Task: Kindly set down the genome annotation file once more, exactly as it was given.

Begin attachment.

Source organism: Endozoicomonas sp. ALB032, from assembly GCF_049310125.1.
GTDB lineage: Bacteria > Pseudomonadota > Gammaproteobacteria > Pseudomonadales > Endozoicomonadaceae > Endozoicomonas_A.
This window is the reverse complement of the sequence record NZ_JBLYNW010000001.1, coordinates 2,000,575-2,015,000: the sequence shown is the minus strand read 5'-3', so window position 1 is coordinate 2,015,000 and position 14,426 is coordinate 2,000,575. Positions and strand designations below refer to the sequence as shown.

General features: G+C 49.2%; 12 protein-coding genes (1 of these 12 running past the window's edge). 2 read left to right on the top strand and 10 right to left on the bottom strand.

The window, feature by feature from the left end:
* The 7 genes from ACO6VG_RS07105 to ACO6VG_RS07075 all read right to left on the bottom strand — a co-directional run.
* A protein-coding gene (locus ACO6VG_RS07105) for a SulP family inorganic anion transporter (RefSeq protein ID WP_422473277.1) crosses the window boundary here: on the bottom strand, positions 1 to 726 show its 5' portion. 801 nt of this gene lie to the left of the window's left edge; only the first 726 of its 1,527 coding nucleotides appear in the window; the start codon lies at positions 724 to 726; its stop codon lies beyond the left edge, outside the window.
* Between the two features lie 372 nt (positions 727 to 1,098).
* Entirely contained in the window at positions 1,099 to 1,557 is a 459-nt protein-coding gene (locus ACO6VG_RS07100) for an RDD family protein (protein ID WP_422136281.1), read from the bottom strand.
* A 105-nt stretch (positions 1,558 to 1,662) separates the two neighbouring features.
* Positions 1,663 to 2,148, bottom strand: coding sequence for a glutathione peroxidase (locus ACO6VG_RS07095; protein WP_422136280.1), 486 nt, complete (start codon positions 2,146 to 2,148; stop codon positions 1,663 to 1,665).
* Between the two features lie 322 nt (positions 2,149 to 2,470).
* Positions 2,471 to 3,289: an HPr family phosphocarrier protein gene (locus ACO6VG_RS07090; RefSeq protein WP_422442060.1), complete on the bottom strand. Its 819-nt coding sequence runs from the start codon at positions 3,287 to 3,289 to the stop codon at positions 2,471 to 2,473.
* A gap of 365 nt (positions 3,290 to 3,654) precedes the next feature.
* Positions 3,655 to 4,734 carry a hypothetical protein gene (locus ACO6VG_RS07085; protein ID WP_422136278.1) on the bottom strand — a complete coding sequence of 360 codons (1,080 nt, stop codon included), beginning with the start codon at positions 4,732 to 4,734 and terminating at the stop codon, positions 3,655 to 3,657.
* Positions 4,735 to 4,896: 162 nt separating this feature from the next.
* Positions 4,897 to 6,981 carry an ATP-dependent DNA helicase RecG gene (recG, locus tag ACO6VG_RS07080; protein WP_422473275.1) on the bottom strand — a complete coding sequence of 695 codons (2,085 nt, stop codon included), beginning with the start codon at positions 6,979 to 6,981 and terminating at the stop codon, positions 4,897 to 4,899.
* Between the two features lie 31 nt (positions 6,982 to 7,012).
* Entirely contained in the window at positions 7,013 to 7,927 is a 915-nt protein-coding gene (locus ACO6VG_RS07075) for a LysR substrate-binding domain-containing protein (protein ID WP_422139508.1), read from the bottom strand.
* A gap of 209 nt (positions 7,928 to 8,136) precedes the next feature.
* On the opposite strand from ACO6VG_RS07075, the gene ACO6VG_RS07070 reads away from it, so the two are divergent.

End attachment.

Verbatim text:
Source organism: Endozoicomonas sp. ALB032, from assembly GCF_049310125.1.
GTDB lineage: Bacteria > Pseudomonadota > Gammaproteobacteria > Pseudomonadales > Endozoicomonadaceae > Endozoicomonas_A.
This window is the reverse complement of the sequence record NZ_JBLYNW010000001.1, coordinates 2,000,575-2,015,000: the sequence shown is the minus strand read 5'-3', so window position 1 is coordinate 2,015,000 and position 14,426 is coordinate 2,000,575. Positions and strand designations below refer to the sequence as shown.

General features: G+C 49.2%; 12 protein-coding genes (1 of these 12 running past the window's edge). 2 read left to right on the top strand and 10 right to left on the bottom strand.

The window, feature by feature from the left end:
* The 7 genes from ACO6VG_RS07105 to ACO6VG_RS07075 all read right to left on the bottom strand — a co-directional run.
* A protein-coding gene (locus ACO6VG_RS07105) for a SulP family inorganic anion transporter (RefSeq protein ID WP_422473277.1) crosses the window boundary here: on the bottom strand, positions 1 to 726 show its 5' portion. 801 nt of this gene lie to the left of the window's left edge; only the first 726 of its 1,527 coding nucleotides appear in the window; the start codon lies at positions 724 to 726; its stop codon lies beyond the left edge, outside the window.
* Between the two features lie 372 nt (positions 727 to 1,098).
* Entirely contained in the window at positions 1,099 to 1,557 is a 459-nt protein-coding gene (locus ACO6VG_RS07100) for an RDD family protein (protein ID WP_422136281.1), read from the bottom strand.
* A 105-nt stretch (positions 1,558 to 1,662) separates the two neighbouring features.
* Positions 1,663 to 2,148, bottom strand: coding sequence for a glutathione peroxidase (locus ACO6VG_RS07095; protein WP_422136280.1), 486 nt, complete (start codon positions 2,146 to 2,148; stop codon positions 1,663 to 1,665).
* Between the two features lie 322 nt (positions 2,149 to 2,470).
* Positions 2,471 to 3,289: an HPr family phosphocarrier protein gene (locus ACO6VG_RS07090; RefSeq protein WP_422442060.1), complete on the bottom strand. Its 819-nt coding sequence runs from the start codon at positions 3,287 to 3,289 to the stop codon at positions 2,471 to 2,473.
* A gap of 365 nt (positions 3,290 to 3,654) precedes the next feature.
* Positions 3,655 to 4,734 carry a hypothetical protein gene (locus ACO6VG_RS07085; protein ID WP_422136278.1) on the bottom strand — a complete coding sequence of 360 codons (1,080 nt, stop codon included), beginning with the start codon at positions 4,732 to 4,734 and terminating at the stop codon, positions 3,655 to 3,657.
* Positions 4,735 to 4,896: 162 nt separating this feature from the next.
* Positions 4,897 to 6,981 carry an ATP-dependent DNA helicase RecG gene (recG, locus tag ACO6VG_RS07080; protein WP_422473275.1) on the bottom strand — a complete coding sequence of 695 codons (2,085 nt, stop codon included), beginning with the start codon at positions 6,979 to 6,981 and terminating at the stop codon, positions 4,897 to 4,899.
* Between the two features lie 31 nt (positions 6,982 to 7,012).
* Entirely contained in the window at positions 7,013 to 7,927 is a 915-nt protein-coding gene (locus ACO6VG_RS07075) for a LysR substrate-binding domain-containing protein (protein ID WP_422139508.1), read from the bottom strand.
* A gap of 209 nt (positions 7,928 to 8,136) precedes the next feature.
* On the opposite strand from ACO6VG_RS07075, the gene ACO6VG_RS07070 reads away from it, so the two are divergent.